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Teaching a Parakeet to Perform Tricks – Target and Clicker Training

The Parakeet, Budgerigar or “Budgie”, Melopsittacus undulatus, arrived on the European pet scene in 1840 and has since become one of the world’s most popular pets. However, perhaps because they are small and inexpensive, Budgies are sometimes not viewed as “real parrots” by their owners, and consequently are not given the chance to show off their many talents. In addition to being wonderful mimics, Budgies can learn a great variety of tricks…and seem to take pleasure in doing so!


Getting your pet to accept your presence, and then to be comfortable with your hand in its vicinity, is an essential first step in training. This is generally quite simple, as budgies are sociable by nature and rather miserable without human or avian company.  Please see this article for more on basic care and creating trust.

Target Training

Originally designed for use with captive marine mammals, target training is a concept that has been successful with a variety of birds, mammals and even reptiles. During my years working for the Bronx Zoo, target training lessened the stress (on me and my charges!) of working closely with animals ranging from elephants to eagles. Basically, a target-trained animal will position its head (or other body part) next to a target when it is presented.

Parakeets take readily to target training; once this is mastered it will be easier for them to learn more complicated tricks. While it is not essential to begin with target training, I definitely recommend doing so rather than trying to jump straight into more difficult lessons.

A perch, branch or chopstick will serve well as your bird’s target.  First show your pet the target through the bars of the cage without approaching or forcing contact. Eventually begin to move the target towards the bird…most individuals will explore the new object with their beaks. Once contact is made with the target, reward your pet with a treat. Continue to do this until the Budgie moves quickly toward the target each time it is presented. Try placing the target some distance from the bird to see if she or he recognizes it in new locations, and continue with rewards.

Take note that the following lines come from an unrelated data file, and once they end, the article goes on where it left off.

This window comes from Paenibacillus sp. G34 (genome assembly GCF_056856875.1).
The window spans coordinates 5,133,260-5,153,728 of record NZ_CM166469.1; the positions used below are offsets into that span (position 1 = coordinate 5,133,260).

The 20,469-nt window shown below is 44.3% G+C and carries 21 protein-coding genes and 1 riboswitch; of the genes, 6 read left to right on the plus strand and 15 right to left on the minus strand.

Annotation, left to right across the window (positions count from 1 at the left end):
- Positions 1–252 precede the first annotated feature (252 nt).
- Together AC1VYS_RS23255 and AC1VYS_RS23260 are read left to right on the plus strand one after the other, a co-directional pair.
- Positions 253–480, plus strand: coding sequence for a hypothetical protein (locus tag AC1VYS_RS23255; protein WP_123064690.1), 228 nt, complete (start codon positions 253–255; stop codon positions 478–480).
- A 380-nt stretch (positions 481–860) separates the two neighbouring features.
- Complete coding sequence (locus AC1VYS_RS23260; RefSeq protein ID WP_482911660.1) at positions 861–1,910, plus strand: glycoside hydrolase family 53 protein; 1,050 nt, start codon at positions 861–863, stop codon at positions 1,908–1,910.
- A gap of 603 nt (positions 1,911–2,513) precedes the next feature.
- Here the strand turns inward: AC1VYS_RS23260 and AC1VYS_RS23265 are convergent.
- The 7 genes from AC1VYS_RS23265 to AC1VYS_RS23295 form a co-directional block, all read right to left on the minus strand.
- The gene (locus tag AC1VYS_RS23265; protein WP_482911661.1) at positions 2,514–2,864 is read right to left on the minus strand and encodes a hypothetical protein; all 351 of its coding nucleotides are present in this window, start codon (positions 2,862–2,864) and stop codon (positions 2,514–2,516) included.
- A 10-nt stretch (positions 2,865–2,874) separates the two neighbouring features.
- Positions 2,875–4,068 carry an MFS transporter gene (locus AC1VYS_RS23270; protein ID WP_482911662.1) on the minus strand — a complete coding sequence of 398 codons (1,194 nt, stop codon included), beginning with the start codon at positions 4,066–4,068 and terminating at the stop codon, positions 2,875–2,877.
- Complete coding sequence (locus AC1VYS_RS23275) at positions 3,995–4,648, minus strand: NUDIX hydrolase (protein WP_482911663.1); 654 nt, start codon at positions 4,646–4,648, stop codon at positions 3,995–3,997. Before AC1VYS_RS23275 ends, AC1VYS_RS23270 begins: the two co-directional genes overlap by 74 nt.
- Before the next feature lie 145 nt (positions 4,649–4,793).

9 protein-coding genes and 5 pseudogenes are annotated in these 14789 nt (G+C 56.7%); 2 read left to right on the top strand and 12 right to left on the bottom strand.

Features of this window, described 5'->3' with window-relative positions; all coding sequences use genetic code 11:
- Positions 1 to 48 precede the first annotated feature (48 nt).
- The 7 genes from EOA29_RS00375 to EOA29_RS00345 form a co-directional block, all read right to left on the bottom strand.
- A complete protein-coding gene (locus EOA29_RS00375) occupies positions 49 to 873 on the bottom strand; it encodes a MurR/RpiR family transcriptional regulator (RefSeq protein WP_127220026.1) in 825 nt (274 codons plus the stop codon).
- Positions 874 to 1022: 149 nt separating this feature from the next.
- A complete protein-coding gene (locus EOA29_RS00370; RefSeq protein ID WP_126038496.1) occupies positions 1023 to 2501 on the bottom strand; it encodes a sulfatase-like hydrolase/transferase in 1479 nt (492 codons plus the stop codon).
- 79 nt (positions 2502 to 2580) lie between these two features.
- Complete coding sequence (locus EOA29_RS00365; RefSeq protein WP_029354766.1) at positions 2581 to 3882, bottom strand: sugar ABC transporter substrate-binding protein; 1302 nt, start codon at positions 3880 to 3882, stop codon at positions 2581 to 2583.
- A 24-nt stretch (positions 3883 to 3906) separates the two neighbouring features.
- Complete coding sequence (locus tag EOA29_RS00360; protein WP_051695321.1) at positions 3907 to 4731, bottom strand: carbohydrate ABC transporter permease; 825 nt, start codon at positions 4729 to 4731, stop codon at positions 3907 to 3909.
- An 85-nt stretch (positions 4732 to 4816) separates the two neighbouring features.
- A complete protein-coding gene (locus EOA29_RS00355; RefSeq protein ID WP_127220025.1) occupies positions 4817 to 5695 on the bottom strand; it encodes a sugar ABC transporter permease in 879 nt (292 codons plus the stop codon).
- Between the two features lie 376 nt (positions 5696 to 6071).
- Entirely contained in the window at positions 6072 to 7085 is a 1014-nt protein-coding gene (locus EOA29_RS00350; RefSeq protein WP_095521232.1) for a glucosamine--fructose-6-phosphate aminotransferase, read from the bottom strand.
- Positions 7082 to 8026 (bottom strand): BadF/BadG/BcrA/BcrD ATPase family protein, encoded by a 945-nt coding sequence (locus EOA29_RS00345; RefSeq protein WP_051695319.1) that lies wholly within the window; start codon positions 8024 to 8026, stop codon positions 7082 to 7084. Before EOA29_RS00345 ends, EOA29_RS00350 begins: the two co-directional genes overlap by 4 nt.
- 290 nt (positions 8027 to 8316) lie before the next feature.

Eventually you can situate the target so that the Budgie must walk over, and then onto, your finger in order to reach it. This is an important milestone, and signals that your pet is ready to learn new behaviors, such as twirling around or pushing a ball. I’ll cover such tricks in the future; until then, please write in for details.

Training Guidelines

When training any animal, it is important that you are familiar with its individual personality.  Parakeets are easily stressed by overly-enthusiastic owners, and will refuse contact if this happens. Never push your bird to learn, and keep in mind that on some days it will just not respond to training at all.

The length of your training sessions should be tailored to the individual bird, but 5-15 minutes is a typical “attention span”. Repetition is important, but only when the bird is ready. Withholding treats or scolding of any kind is pointless where birds are concerned, and will set back any progress that has been made.

Clicker Training

It is often useful to use sound to reinforce what your bird has learned. Simple clickers (please see photo) are employed in zoos and circuses to signal “job well done”.

Training ClickerTo use this technique, simply press your clicker (be sure the bird is familiar with the sound beforehand) each time the Budgie touches its target or otherwise does as you wish, and then provide a treat. Eventually, the sound of the clicker may stimulate the bird to perform…be sure to reward your pet as well.